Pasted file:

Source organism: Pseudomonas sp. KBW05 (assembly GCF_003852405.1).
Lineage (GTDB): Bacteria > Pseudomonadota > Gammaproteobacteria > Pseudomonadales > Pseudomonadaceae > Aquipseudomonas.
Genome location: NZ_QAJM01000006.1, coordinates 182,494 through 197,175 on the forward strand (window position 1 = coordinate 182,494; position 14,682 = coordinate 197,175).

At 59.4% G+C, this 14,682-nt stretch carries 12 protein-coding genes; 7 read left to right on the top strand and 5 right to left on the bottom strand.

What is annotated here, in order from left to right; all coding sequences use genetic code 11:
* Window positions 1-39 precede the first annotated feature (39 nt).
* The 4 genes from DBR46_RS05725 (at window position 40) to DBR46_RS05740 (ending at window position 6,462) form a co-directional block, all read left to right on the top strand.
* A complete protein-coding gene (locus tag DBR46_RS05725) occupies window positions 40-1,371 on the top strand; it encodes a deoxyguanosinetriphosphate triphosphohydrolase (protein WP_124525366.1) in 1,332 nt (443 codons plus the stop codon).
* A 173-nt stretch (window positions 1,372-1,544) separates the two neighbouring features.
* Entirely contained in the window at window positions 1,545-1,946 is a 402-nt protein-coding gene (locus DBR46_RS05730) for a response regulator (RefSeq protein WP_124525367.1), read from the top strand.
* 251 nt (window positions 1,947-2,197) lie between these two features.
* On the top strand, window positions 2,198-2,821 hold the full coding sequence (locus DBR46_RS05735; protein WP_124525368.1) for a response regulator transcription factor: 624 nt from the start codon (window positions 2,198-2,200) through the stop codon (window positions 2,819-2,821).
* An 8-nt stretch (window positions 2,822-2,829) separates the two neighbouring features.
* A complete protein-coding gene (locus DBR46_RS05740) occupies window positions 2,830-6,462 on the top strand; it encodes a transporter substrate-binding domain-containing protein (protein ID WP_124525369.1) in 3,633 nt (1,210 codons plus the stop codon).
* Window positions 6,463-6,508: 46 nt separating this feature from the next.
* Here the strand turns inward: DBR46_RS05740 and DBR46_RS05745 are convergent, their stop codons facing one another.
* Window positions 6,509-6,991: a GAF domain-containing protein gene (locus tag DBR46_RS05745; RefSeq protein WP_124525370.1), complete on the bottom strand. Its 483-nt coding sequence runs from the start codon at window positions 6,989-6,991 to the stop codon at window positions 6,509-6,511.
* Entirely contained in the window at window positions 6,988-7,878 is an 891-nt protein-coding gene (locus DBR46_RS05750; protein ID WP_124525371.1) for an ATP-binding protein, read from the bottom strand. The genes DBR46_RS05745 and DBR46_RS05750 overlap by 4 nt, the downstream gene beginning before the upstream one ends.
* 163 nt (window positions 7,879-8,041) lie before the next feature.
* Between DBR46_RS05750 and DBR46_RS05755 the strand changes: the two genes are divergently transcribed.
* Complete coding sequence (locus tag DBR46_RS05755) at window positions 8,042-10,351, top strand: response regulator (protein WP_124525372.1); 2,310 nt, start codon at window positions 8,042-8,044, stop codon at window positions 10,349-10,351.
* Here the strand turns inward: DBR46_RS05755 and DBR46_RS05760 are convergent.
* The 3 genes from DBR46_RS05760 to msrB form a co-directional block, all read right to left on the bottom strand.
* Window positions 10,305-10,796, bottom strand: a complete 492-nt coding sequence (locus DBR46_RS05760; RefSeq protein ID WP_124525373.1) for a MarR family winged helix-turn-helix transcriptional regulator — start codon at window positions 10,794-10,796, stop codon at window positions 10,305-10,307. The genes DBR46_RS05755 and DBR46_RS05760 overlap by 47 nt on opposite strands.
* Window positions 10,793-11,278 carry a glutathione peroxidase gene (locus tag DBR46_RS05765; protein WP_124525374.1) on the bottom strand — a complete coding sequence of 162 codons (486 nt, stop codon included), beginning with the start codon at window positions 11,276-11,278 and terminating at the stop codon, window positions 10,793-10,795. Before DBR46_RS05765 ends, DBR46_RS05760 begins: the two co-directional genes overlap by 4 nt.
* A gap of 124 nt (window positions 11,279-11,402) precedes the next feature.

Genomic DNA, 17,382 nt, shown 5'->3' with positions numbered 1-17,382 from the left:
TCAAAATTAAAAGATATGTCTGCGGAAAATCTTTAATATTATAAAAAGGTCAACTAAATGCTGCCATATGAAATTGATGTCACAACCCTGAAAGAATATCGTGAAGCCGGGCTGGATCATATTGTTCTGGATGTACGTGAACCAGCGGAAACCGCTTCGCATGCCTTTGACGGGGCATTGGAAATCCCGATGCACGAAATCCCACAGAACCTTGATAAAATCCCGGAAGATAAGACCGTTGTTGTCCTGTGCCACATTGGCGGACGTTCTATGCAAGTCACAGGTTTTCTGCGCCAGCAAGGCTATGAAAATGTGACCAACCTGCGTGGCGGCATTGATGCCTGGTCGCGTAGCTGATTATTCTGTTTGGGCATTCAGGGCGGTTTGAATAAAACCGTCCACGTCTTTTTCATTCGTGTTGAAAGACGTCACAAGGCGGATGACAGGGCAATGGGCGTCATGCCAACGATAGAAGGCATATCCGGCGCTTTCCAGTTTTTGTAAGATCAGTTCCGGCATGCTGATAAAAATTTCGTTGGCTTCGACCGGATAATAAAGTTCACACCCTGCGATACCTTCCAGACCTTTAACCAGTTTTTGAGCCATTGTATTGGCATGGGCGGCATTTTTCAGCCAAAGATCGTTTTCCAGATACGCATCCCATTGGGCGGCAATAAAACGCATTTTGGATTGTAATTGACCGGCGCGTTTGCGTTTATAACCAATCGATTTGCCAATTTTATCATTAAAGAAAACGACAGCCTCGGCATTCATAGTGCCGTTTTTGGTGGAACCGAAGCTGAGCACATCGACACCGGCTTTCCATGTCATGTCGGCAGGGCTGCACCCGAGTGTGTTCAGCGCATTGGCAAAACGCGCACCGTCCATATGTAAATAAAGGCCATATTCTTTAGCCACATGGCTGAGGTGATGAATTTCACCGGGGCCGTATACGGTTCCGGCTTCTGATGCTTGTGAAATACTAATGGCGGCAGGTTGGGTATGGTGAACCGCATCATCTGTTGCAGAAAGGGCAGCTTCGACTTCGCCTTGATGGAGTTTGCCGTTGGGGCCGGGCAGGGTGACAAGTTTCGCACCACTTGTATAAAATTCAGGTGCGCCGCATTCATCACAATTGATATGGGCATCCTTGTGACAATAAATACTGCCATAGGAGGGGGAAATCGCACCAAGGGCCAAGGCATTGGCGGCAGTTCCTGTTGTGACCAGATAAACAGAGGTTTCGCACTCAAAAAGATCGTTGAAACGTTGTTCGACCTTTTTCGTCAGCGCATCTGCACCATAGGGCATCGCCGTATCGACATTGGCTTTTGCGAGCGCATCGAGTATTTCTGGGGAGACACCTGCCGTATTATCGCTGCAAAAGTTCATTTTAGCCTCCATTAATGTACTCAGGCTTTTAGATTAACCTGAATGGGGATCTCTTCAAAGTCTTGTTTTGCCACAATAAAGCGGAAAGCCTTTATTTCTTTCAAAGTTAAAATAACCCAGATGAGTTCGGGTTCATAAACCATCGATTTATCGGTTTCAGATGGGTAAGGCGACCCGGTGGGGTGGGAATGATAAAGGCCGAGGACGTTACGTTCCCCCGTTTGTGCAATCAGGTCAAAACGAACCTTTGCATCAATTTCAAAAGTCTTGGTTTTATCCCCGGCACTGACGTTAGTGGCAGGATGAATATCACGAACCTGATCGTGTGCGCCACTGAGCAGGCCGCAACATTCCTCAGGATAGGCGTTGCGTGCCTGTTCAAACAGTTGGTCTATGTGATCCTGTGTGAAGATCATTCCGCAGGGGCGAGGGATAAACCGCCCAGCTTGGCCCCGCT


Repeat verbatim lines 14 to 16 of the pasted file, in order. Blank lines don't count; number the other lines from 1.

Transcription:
* A complete protein-coding gene (locus DBR46_RS05740) occupies window positions 2,830-6,462 on the top strand; it encodes a transporter substrate-binding domain-containing protein (protein ID WP_124525369.1) in 3,633 nt (1,210 codons plus the stop codon).
* Window positions 6,463-6,508: 46 nt separating this feature from the next.
* Here the strand turns inward: DBR46_RS05740 and DBR46_RS05745 are convergent, their stop codons facing one another.